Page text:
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Press release

  • 15 March 2005
  • Binge drinking is worse for women

    Young people who binge drink are more likely to be depressed than their sober counterparts, but women are also more likely to have poor working memory and be less able to control inappropriate behaviour, according to a new study led by the University of Sussex.


    Experimental psychologist Professor Theodora Duka interviewed 100 healthy 18-30-year-olds, who were moderate-to-heavy social drinkers, about their alcohol and drug use, as well as their character traits and mood states.


    She then asked them to perform verbal IQ , working memory and vigilance tasks. These included a spatial working memory task, which required subjects to register their recent  actions (visiting certain places on the computer screen to obtain tokens) and to avoid repeating them (visit the same places) and a vigilance task, which required subjects to withhold an inappropriate response.


    Those individuals identified as binge drinkers reported less-positive moods than did non-binge drinkers.  In addition, female binge drinkers performed worse on the working memory and vigilance tasks than did the female non-binge drinkers. 


    Professor Duka said: "We know that people will self-medicate with alcohol if suffering from anxiety or depression. We now need to find out whether binge drinking will contribute to anxiety and depression and if the effects of binge drinking and mood add together to impair cognitive performance.  We plan to study how such effects of binge drinking on cognition and mood interact with stress."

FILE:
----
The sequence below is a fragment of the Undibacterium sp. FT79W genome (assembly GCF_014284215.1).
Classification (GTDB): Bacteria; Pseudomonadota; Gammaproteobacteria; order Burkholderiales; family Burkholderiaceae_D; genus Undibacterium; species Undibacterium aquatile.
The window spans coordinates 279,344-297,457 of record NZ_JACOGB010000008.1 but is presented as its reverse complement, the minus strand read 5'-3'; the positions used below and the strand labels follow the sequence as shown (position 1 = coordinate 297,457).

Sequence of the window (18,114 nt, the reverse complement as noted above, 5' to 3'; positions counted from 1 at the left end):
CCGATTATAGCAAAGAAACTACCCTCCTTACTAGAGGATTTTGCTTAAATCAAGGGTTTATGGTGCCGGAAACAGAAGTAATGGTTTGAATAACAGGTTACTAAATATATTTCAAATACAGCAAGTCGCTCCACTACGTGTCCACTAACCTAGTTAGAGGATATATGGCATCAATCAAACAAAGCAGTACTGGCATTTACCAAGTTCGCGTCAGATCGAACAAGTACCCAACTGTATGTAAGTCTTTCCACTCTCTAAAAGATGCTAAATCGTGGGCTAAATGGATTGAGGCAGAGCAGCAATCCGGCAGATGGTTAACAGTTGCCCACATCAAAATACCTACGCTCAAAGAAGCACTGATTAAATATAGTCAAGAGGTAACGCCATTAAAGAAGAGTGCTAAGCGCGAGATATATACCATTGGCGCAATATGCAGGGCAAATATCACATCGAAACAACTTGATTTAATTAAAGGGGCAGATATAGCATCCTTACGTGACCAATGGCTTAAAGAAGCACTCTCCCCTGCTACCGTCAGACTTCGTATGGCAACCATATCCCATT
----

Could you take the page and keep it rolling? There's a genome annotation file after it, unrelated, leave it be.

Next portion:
Future studies will also involve following binge drinkers for several years to see if the behaviour leads to full alcohol dependence, and also observing those that stop binge drinking to see if they show a reversal of the negative effects.


    Professor Duka has previously shown that binge drinkers have a more chaotic approach to working out strategies, which suggests damage to the frontal lobe of the brain. She has also found that repeated alcohol withdrawal by alcoholics impairs their ability to recognise the emotions of others.


    She said: "We are still trying to work out the extent of the damage caused by binge drinking, but the indications are that it has far-reaching implications for the physical and mental health of individuals."



    Notes for editors 

    "Binge Drinking, Cognitive Performance and Mood in a Population of Young Social Drinkers," appears in, Alcoholism: Clinical & Experimental Research (ACER), the official journal of the Research Society on Alcoholism and the International Society for Biomedical Research on Alcoholism. 


    University of Sussex press office contacts: Jacqui Bealing or Maggie Clune, University of Sussex,
    Tel. 01273 678888, Fax 01273 877456, or




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